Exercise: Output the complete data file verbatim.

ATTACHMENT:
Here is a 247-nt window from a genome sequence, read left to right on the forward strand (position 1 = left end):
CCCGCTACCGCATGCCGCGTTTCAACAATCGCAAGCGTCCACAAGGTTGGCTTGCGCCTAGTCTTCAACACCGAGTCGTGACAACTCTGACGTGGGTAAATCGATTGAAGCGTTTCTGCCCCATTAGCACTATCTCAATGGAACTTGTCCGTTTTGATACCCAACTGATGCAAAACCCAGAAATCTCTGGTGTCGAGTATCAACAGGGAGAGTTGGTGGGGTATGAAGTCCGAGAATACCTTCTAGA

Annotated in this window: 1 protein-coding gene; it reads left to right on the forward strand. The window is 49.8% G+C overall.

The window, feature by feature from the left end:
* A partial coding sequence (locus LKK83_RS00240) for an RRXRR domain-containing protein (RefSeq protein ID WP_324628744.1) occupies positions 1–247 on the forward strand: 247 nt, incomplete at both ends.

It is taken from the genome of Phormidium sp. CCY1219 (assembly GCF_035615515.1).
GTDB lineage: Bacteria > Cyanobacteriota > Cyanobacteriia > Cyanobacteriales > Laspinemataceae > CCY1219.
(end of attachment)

Here is a 247-nt window from a genome sequence, read left to right on the forward strand (position 1 = left end):
CCCGCTACCGCATGCCGCGTTTCAACAATCGCAAGCGTCCACAAGGTTGGCTTGCGCCTAGTCTTCAACACCGAGTCGTGACAACTCTGACGTGGGTAAATCGATTGAAGCGTTTCTGCCCCATTAGCACTATCTCAATGGAACTTGTCCGTTTTGATACCCAACTGATGCAAAACCCAGAAATCTCTGGTGTCGAGTATCAACAGGGAGAGTTGGTGGGGTATGAAGTCCGAGAATACCTTCTAGA

Annotated in this window: 1 protein-coding gene; it reads left to right on the forward strand. The window is 49.8% G+C overall.

The window, feature by feature from the left end:
* A partial coding sequence (locus LKK83_RS00240) for an RRXRR domain-containing protein (RefSeq protein ID WP_324628744.1) occupies positions 1–247 on the forward strand: 247 nt, incomplete at both ends.

It is taken from the genome of Phormidium sp. CCY1219 (assembly GCF_035615515.1).
GTDB lineage: Bacteria > Cyanobacteriota > Cyanobacteriia > Cyanobacteriales > Laspinemataceae > CCY1219.